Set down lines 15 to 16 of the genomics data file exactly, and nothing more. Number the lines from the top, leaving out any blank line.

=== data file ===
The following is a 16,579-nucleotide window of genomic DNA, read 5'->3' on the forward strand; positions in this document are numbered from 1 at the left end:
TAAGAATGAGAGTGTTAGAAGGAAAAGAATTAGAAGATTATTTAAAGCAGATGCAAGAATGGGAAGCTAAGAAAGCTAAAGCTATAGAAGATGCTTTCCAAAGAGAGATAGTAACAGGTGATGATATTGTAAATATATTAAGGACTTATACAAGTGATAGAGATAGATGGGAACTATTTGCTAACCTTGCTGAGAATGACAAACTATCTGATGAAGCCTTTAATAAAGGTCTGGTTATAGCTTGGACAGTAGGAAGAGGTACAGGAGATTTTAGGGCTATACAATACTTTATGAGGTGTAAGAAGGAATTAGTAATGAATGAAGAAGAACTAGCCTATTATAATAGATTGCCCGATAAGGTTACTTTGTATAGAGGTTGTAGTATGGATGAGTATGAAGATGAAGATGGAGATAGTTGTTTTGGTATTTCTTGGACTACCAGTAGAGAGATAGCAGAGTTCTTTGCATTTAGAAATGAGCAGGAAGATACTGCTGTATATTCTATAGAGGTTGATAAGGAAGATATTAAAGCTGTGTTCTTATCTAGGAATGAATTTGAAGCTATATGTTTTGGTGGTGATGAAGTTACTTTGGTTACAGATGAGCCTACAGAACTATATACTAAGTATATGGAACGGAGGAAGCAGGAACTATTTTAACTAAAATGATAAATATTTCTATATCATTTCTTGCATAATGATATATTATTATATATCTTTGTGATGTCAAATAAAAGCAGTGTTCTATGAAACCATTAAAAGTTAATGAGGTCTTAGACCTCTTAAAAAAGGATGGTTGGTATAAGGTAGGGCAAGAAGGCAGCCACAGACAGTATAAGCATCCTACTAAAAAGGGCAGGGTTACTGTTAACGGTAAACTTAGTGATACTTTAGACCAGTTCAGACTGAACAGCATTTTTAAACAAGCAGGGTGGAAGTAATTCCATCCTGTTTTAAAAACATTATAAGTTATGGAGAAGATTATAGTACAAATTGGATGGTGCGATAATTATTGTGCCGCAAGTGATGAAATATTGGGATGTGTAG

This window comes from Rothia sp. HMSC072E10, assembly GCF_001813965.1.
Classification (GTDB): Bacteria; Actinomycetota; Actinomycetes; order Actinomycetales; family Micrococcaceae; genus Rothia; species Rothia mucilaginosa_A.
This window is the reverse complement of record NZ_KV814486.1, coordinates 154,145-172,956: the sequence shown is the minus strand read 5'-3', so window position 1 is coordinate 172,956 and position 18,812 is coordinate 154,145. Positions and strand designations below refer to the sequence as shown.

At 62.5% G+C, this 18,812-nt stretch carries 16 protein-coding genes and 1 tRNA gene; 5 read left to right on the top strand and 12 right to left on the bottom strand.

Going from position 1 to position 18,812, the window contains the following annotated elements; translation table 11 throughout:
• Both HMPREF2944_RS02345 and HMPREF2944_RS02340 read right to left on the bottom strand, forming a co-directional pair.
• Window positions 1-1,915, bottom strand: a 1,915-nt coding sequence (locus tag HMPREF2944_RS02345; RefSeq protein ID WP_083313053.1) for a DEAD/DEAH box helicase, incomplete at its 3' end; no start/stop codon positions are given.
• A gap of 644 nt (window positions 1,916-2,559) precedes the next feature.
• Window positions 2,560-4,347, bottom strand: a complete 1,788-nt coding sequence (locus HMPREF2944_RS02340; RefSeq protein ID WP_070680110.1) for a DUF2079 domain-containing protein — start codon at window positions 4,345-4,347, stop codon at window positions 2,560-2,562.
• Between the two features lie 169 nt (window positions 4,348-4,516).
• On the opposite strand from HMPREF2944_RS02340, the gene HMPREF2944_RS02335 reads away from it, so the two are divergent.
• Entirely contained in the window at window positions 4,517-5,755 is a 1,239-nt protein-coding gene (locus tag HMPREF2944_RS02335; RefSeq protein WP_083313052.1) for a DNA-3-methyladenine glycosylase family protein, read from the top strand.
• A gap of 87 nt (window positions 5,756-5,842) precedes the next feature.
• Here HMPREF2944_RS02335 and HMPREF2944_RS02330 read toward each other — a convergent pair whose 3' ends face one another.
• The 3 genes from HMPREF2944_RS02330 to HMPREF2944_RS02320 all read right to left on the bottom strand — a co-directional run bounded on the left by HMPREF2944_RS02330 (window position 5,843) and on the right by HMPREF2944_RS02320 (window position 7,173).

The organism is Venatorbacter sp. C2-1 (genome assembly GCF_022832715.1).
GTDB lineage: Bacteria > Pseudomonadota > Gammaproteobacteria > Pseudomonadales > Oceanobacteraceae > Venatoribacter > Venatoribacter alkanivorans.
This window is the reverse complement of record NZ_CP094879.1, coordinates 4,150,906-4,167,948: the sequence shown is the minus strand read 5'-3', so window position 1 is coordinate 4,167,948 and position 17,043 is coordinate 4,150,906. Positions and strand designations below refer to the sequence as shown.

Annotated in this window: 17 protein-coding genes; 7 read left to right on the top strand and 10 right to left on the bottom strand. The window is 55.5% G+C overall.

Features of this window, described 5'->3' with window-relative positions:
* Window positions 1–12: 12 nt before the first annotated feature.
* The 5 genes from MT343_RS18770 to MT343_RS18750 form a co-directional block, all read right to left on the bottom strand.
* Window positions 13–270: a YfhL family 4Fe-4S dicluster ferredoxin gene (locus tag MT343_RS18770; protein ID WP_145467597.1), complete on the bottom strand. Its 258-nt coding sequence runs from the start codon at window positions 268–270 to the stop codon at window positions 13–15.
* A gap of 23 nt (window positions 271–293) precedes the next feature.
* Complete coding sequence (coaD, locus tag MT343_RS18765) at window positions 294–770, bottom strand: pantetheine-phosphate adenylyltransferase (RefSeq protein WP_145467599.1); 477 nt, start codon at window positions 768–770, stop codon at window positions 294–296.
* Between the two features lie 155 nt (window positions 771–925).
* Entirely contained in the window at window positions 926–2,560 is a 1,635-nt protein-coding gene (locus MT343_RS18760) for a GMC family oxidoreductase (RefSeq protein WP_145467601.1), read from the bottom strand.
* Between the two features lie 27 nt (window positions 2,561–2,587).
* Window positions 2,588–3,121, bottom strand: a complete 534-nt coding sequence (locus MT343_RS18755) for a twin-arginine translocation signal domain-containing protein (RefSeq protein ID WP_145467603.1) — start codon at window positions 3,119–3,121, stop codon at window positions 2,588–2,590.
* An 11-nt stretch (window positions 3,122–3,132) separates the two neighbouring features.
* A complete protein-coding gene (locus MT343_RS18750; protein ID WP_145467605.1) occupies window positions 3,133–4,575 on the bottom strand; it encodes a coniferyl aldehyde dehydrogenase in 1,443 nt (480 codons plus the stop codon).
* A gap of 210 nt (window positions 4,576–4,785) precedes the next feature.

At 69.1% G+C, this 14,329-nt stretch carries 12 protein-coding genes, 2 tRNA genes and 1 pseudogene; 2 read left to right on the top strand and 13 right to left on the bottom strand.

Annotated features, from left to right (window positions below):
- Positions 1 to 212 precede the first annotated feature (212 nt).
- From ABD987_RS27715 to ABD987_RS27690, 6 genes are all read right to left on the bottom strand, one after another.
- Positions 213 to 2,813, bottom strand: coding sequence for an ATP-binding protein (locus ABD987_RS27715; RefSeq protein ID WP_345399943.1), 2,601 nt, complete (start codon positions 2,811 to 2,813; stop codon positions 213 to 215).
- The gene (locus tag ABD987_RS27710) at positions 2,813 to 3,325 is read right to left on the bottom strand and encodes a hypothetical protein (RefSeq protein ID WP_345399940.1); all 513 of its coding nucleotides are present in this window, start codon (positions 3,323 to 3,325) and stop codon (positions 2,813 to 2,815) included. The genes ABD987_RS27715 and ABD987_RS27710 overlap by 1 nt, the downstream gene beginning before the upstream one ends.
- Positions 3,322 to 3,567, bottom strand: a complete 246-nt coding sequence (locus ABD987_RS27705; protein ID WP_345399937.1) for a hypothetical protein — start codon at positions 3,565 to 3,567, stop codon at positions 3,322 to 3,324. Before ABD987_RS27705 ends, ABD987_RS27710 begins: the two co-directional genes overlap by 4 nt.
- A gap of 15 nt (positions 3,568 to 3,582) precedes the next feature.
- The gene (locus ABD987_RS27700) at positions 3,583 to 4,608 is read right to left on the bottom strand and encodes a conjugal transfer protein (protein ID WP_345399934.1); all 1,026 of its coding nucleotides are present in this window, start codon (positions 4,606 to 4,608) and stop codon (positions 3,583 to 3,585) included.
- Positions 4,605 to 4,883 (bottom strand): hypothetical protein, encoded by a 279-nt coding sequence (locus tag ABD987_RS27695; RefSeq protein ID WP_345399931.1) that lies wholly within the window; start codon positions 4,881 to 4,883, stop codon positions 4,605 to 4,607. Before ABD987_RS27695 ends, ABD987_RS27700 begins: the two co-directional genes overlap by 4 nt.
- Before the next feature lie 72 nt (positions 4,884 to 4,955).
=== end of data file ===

• A gap of 87 nt (window positions 5,756-5,842) precedes the next feature.
• Here HMPREF2944_RS02335 and HMPREF2944_RS02330 read toward each other — a convergent pair whose 3' ends face one another.